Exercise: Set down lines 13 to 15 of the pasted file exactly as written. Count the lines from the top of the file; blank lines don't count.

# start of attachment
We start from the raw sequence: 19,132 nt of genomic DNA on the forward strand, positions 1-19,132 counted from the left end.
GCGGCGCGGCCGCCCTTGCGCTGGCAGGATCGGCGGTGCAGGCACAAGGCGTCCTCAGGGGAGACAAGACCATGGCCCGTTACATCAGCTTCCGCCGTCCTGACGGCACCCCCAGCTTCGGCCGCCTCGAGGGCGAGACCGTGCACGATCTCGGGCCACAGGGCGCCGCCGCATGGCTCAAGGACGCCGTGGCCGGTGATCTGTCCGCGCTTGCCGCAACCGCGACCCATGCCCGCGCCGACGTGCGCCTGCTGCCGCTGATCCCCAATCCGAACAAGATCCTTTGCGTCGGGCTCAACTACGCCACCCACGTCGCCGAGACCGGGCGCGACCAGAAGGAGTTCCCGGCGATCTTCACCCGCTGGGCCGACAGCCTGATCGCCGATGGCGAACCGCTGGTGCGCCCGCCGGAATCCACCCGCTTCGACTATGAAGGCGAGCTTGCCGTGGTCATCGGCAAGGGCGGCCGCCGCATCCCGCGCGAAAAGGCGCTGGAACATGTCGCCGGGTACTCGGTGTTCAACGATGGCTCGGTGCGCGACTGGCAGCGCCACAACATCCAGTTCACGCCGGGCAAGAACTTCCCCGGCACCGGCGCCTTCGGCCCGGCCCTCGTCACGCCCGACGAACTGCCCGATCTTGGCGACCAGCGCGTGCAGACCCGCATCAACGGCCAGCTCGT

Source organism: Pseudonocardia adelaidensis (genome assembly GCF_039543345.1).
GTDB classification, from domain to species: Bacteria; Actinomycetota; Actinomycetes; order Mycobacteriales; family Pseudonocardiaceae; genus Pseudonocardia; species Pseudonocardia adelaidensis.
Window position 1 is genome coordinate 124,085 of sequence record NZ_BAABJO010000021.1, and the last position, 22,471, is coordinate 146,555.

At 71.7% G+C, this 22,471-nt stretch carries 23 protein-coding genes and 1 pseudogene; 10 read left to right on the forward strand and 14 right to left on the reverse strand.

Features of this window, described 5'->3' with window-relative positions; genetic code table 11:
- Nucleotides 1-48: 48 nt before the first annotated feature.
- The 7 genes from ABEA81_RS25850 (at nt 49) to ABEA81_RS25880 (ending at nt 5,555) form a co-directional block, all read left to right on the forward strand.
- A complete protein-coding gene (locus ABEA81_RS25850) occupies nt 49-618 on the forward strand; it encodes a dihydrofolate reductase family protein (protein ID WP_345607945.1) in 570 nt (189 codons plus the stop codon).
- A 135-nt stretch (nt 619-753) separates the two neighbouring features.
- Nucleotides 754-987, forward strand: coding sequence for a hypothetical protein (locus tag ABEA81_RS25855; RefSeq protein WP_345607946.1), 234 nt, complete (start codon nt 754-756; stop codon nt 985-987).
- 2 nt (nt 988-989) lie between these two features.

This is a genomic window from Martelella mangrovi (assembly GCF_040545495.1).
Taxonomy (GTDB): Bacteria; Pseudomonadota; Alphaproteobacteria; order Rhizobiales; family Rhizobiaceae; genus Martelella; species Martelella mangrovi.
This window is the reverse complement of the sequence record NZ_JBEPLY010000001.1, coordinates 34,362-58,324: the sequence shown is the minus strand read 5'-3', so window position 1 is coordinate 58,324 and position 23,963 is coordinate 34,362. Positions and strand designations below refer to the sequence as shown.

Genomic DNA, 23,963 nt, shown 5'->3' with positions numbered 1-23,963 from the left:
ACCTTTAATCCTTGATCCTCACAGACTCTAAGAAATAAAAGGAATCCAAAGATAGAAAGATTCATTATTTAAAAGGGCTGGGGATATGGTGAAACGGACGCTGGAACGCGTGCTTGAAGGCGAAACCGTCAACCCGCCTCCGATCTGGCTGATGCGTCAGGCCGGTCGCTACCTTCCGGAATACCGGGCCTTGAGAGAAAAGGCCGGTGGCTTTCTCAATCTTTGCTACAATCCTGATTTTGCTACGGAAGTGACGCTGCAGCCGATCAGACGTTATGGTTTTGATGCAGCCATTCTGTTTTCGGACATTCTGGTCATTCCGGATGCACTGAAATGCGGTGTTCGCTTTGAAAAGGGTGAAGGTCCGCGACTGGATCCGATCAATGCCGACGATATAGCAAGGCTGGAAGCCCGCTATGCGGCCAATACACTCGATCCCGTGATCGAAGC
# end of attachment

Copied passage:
- 2 nt (nt 988-989) lie between these two features.

This is a genomic window from Martelella mangrovi (assembly GCF_040545495.1).
Taxonomy (GTDB): Bacteria; Pseudomonadota; Alphaproteobacteria; order Rhizobiales; family Rhizobiaceae; genus Martelella; species Martelella mangrovi.